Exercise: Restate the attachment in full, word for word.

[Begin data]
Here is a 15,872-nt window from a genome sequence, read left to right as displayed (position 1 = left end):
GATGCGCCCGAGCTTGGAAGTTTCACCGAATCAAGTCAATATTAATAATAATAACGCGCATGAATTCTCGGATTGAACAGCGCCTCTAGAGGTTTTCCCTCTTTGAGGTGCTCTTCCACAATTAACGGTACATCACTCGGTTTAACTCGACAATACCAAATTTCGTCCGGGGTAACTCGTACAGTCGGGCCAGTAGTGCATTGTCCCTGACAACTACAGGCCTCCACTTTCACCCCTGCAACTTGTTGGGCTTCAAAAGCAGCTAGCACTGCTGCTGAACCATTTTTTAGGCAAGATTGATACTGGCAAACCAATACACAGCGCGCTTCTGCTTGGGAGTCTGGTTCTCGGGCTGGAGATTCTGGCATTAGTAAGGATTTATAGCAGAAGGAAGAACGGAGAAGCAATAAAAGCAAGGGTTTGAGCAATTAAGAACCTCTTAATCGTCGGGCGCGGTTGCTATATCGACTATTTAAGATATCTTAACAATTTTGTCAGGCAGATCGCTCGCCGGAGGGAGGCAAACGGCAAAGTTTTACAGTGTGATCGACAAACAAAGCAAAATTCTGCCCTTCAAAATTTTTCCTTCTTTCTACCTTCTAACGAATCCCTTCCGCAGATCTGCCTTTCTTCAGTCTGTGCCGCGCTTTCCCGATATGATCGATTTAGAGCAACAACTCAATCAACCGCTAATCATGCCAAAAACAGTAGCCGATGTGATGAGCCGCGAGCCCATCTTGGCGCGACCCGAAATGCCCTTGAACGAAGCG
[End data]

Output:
Here is a 15,872-nt window from a genome sequence, read left to right as displayed (position 1 = left end):
GATGCGCCCGAGCTTGGAAGTTTCACCGAATCAAGTCAATATTAATAATAATAACGCGCATGAATTCTCGGATTGAACAGCGCCTCTAGAGGTTTTCCCTCTTTGAGGTGCTCTTCCACAATTAACGGTACATCACTCGGTTTAACTCGACAATACCAAATTTCGTCCGGGGTAACTCGTACAGTCGGGCCAGTAGTGCATTGTCCCTGACAACTACAGGCCTCCACTTTCACCCCTGCAACTTGTTGGGCTTCAAAAGCAGCTAGCACTGCTGCTGAACCATTTTTTAGGCAAGATTGATACTGGCAAACCAATACACAGCGCGCTTCTGCTTGGGAGTCTGGTTCTCGGGCTGGAGATTCTGGCATTAGTAAGGATTTATAGCAGAAGGAAGAACGGAGAAGCAATAAAAGCAAGGGTTTGAGCAATTAAGAACCTCTTAATCGTCGGGCGCGGTTGCTATATCGACTATTTAAGATATCTTAACAATTTTGTCAGGCAGATCGCTCGCCGGAGGGAGGCAAACGGCAAAGTTTTACAGTGTGATCGACAAACAAAGCAAAATTCTGCCCTTCAAAATTTTTCCTTCTTTCTACCTTCTAACGAATCCCTTCCGCAGATCTGCCTTTCTTCAGTCTGTGCCGCGCTTTCCCGATATGATCGATTTAGAGCAACAACTCAATCAACCGCTAATCATGCCAAAAACAGTAGCCGATGTGATGAGCCGCGAGCCCATCTTGGCGCGACCCGAAATGCCCTTGAACGAAGCG